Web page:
Fiction from Mandira Pattnaik

Photo: Harald Matern

When It Freezes, You Realize the Sugar Maple Tree Holds Its Snow

In your crazy fairytale, your husband is an elf, your home a postcard, the time Christmas, with holiday roasts and popular jokes. The Sugar Maple tree, soaring to the azure, colonizing the void above your backyard, is heavy with milky snow, like a nursing mother, its roots in the nursery of a soft blanket of white. Your stale imagination is meandering to your little girl across the fence, hungry and cold, meeting an ursine trio, choosing the middle one of the dialectical three, just the right, getting hurt nonetheless. You wander off, shovel in hand, beyond the fence, deep into the woods. You dig the snow to free her, until it’s a heap, high as the Alps. Tonight, you’ll delete the braggadocio of that day, New Year’s Eve, year 2009. Reboot with one where you three never went to Val-d’l-sere. Or skiing in the blizzard. Your husband never egged the seven-year-old on to put on her ski boots, clip on the skis, never mocked you for being a nag. New one will be a holiday at home here in London, sitting around a fire, a warm dinner, she in your lap, singing, clapping, laughing.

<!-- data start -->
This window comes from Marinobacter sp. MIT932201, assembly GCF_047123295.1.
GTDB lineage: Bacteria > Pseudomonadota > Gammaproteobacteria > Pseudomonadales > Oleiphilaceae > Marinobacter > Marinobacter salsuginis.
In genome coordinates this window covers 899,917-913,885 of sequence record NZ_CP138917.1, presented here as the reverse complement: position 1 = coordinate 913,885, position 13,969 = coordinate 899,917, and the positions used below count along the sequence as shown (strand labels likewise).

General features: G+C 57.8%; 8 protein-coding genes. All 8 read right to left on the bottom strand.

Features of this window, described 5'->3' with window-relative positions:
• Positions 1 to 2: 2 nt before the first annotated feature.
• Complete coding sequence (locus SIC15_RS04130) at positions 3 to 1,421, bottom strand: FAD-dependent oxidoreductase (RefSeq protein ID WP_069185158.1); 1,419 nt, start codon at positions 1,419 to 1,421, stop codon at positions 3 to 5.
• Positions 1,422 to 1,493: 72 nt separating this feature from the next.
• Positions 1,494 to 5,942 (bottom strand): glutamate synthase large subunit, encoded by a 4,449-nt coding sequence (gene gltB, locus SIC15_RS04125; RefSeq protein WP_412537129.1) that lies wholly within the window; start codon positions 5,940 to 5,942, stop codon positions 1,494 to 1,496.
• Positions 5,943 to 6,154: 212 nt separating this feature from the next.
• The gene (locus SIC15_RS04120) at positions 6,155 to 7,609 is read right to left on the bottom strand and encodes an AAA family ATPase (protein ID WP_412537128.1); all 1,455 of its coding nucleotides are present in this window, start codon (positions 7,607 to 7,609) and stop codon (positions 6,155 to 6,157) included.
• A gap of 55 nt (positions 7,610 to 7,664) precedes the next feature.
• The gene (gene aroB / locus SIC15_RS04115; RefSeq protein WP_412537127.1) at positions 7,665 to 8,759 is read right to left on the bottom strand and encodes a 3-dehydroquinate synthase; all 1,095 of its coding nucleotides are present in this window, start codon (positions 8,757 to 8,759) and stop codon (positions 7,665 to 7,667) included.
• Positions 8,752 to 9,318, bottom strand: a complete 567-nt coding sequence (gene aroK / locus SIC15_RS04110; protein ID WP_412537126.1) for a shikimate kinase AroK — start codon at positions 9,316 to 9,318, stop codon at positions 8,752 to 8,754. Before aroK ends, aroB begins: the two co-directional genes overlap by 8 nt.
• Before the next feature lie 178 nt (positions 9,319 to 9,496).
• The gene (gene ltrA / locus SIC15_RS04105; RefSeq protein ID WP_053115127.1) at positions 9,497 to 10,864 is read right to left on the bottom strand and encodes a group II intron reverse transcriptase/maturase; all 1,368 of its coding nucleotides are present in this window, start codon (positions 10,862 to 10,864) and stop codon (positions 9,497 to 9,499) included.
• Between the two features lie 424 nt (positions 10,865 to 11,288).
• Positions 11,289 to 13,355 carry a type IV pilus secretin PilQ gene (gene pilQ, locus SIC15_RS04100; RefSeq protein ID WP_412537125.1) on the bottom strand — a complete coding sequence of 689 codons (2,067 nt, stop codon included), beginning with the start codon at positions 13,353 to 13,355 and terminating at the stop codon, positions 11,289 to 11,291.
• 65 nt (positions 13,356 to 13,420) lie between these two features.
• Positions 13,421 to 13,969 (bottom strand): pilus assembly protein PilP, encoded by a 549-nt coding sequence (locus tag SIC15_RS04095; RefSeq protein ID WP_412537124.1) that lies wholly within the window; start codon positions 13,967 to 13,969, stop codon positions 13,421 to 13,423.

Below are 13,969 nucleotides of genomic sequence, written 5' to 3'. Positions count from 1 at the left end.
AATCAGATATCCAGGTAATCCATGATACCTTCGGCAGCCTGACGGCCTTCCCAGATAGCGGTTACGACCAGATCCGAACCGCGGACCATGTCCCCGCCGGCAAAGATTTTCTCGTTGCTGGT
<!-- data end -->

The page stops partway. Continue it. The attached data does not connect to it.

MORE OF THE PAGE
Mandira Pattnaik‘s fiction has appeared in Watershed Review, Passages North, EllipsisZine, Bending Genres, Splonk, Citron Review and Amsterdam Quarterly, among other places. She is happy to have received nominations for Pushcart Prize ’21, BOTN ’20 and Best Microfiction ’21. Prime Number Magazine, New Flash Fiction Review, FlashBack Fiction, Trampset and West Trestle will feature her work in upcoming Issues. She lives in India.

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